Adonis, Japanese Pheasant eye
Here Fukujukai is only in bud a few weeks ago, but the bronze foliage is so sculptural and the buds so alluring that it still makes a bold statement. Adonis annua: the annual Adonis. Yes, Virginia. There are scarlet Adonis. This one is naturalized in one spot at Denver Botanic Gardens: alas! It is annual! But loves to grow in Colorado. If you want to establish this, sow fresh seed...
Galanthus elwesii is blooming
Check It Out! Galanthus elwesii is blooming, a sure sign that Spring is just around the corner. As you are strolling through Denver Botanic Gardens, keep an eye out for these beautiful, delicate looking little nodding white flowers, poking their heads up through the snow. Perhaps this is where they get their common name, 'Snowdrops.' Their botanical name, Galanthus, comes from the Greek words gala for milk, and anthos for...
[gallery link="file" orderby="title"] Rain may not brighten your day, but I was positively enthusiastic about it this week.  After enough winter, it seemed like a sign of spring and a chance to step into the Gardens.  My shoes clomped across wet pavement and I relished the sensation.  When I hit a patch of ice, I nearly went down: even looking directly at it I couldn't see it.  If it hadn't been for...
Peru Discovery - Chapter 2
Our second day of discovery began with a flight to Cusco, the historical capital of the Inca Empire.   We had time to rest and adjust to the high altitude (over 11,000 feet) before meeting our guide Carlos Seminario (a Cusco native) and beginning a tour of the city.  With the aid of some well-done exhibit interpretation, it is easy to pick out the shapes of the many animal figures that have come...
(World) Water Day is March 22
“World Water Day” conjures up images of far-away problems (e.g. a billion people around the world do not have access to clean and safe water – with more than a third of these people living in Sub-Saharan Africa). If such alarming stats summed up World Water Day, however, the most anyone living in Denver could do would be to send money to an international water charity. Water issues, really, are not...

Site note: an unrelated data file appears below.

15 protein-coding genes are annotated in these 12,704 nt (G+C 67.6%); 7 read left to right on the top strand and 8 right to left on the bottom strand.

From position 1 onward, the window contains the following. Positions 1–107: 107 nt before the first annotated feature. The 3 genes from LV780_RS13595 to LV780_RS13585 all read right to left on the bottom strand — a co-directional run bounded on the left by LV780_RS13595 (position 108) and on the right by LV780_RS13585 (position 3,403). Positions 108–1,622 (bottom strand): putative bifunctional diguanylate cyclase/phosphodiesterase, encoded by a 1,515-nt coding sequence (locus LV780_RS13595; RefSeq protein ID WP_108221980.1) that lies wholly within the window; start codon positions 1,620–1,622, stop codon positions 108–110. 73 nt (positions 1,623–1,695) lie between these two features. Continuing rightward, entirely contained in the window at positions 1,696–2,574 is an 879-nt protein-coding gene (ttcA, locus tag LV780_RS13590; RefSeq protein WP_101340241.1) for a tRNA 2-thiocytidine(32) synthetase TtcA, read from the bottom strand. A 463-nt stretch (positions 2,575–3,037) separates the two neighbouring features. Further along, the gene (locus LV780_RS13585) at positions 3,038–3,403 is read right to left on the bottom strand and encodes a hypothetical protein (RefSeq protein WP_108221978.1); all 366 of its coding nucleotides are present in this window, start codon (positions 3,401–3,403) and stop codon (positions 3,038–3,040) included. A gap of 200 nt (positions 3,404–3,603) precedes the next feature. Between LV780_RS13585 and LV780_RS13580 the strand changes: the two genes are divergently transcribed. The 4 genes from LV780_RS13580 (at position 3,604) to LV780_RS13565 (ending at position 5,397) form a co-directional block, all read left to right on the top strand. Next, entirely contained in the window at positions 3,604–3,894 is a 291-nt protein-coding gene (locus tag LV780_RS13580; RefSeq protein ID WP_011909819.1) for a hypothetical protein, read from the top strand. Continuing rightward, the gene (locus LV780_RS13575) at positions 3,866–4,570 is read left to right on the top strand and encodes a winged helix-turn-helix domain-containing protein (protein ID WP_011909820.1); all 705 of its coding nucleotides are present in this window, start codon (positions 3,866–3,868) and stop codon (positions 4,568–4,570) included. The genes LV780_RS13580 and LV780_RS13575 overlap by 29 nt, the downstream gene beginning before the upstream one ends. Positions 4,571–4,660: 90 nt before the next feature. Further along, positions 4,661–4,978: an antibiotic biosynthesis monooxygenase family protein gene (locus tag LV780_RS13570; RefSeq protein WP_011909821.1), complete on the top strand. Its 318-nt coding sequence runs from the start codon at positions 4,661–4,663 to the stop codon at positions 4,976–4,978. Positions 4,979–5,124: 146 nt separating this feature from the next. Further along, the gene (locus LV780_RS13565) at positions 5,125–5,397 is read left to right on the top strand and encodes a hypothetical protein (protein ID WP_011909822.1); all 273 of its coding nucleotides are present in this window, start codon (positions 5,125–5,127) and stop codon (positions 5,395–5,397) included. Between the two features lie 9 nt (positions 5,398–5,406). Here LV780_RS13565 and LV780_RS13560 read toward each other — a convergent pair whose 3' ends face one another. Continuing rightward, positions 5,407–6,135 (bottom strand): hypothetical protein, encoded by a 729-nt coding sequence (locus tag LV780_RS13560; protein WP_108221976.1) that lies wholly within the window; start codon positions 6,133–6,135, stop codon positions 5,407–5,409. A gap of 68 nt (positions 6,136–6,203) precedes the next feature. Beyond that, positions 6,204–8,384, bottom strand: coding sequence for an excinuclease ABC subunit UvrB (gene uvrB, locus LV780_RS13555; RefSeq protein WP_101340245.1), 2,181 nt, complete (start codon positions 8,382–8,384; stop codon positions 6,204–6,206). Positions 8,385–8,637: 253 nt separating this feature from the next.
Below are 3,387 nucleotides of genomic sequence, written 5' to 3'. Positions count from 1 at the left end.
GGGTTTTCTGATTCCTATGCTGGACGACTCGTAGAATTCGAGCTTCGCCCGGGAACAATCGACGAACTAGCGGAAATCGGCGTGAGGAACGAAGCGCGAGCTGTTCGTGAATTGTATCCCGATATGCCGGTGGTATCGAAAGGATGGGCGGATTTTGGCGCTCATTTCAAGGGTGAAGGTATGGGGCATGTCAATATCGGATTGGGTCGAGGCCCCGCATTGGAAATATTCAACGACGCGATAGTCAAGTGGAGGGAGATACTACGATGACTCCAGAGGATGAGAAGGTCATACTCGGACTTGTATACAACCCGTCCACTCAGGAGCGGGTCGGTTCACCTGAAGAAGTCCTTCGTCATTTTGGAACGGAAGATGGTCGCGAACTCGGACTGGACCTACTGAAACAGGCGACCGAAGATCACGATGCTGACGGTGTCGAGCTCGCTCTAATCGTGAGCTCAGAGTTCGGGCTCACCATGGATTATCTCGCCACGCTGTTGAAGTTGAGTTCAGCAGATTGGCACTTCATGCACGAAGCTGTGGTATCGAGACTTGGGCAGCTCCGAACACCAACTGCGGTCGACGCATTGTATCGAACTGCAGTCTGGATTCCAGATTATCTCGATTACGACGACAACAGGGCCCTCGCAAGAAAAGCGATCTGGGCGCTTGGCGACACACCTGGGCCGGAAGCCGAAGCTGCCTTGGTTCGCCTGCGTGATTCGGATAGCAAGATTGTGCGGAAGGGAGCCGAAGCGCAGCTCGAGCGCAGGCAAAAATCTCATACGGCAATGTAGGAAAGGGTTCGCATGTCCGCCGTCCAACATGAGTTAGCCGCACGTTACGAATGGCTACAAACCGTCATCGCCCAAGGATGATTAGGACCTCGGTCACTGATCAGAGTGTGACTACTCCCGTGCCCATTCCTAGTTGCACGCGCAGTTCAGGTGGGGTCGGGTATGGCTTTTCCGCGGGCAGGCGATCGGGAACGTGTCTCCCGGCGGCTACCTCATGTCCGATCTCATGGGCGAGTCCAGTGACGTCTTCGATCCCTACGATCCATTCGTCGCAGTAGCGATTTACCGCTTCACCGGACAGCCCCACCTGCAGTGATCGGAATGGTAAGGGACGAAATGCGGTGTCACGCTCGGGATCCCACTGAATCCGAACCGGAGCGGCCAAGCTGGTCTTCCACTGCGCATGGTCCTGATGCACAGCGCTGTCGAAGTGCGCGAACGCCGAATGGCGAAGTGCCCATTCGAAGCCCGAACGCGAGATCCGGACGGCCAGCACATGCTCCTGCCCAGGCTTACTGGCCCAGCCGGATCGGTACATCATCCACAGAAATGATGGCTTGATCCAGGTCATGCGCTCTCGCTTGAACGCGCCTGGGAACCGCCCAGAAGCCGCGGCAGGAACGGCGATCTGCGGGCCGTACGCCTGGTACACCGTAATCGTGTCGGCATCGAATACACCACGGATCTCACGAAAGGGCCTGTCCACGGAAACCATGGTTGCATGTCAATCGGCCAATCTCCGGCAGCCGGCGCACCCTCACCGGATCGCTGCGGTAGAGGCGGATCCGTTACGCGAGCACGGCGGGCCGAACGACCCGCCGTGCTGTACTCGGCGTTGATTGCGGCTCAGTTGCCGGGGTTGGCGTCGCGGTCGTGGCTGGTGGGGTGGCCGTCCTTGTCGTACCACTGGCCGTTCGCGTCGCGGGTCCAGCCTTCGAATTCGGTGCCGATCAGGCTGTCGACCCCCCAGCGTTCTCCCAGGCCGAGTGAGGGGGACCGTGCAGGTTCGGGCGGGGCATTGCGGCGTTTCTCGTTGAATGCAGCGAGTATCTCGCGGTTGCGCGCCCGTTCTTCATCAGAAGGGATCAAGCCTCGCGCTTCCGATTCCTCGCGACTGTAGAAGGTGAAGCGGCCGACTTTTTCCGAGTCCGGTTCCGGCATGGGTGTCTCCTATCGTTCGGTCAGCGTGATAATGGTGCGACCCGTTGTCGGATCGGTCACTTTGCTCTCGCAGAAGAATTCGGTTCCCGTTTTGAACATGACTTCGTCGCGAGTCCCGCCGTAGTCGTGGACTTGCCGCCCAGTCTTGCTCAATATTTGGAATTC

Introducing the Gardens Navigator
Each year the Horticulture Department offers several internships for college students who are pursuing careers in various aspects of horticulture. This year we had nearly 40 applications from students across the United States for our eight positions. After our interview team thoroughly grills the top applicants for several minutes, we offer them the opportunity to put us on the hot seat and ask us questions. Typical questions revolve around housing and hours....
The Importance of Being Ephemeral
The first daffodils are peeking through the soil, and some of the earliest bulbs—crocus and galanthus—are finishing up their flowering cycle.  As spring progresses we will watch the annual parade of our favorites:  tulips, allium, eremurus, and others will flower and vanish before the worst of summer heat.  Denver is a great place to grow ephemeral plants of many kinds because the harsh seasonality it experiences annually is the sort of...
Of flowers and faces: choose.
As more and more of the world is plowed under for shoppettes and housing developments, mining and farming on marginal lands (places where wild flowers once grew incidentally, now gone forever) I think a botanic gardens’ focus on flowers should intensify rather than be diluted by scampering after will-o-the-wisp distractions. Humans humans humans: I get mightily sick of the human race sometimes (those who read Denver Botanic Gardens blogs, however,...
Peru Discovery
In mid-February a group of Denver Botanic Gardens supporters and I began an exciting journey to Peru, spending time in each of the three major climate zones – the coastal desert, mountainous Andes highlands, and the rainforest of eastern Peru.  Over the next several weeks, I will present highlights from this trip, sponsored by Denver Botanic Gardens and Reefs to Rockies Travel. We begin our adventure in Peru’s capital city, Lima. ...

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